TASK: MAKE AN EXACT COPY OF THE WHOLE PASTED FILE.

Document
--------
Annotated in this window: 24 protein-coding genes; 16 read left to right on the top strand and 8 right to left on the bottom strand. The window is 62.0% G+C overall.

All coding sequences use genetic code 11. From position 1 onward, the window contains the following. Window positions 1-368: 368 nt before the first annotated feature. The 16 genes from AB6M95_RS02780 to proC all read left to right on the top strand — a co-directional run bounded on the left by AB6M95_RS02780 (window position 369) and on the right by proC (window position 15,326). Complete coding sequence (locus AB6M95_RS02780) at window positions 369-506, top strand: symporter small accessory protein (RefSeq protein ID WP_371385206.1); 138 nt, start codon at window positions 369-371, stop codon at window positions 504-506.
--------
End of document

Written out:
Annotated in this window: 24 protein-coding genes; 16 read left to right on the top strand and 8 right to left on the bottom strand. The window is 62.0% G+C overall.

All coding sequences use genetic code 11. From position 1 onward, the window contains the following. Window positions 1-368: 368 nt before the first annotated feature. The 16 genes from AB6M95_RS02780 to proC all read left to right on the top strand — a co-directional run bounded on the left by AB6M95_RS02780 (window position 369) and on the right by proC (window position 15,326). Complete coding sequence (locus AB6M95_RS02780) at window positions 369-506, top strand: symporter small accessory protein (RefSeq protein ID WP_371385206.1); 138 nt, start codon at window positions 369-371, stop codon at window positions 504-506.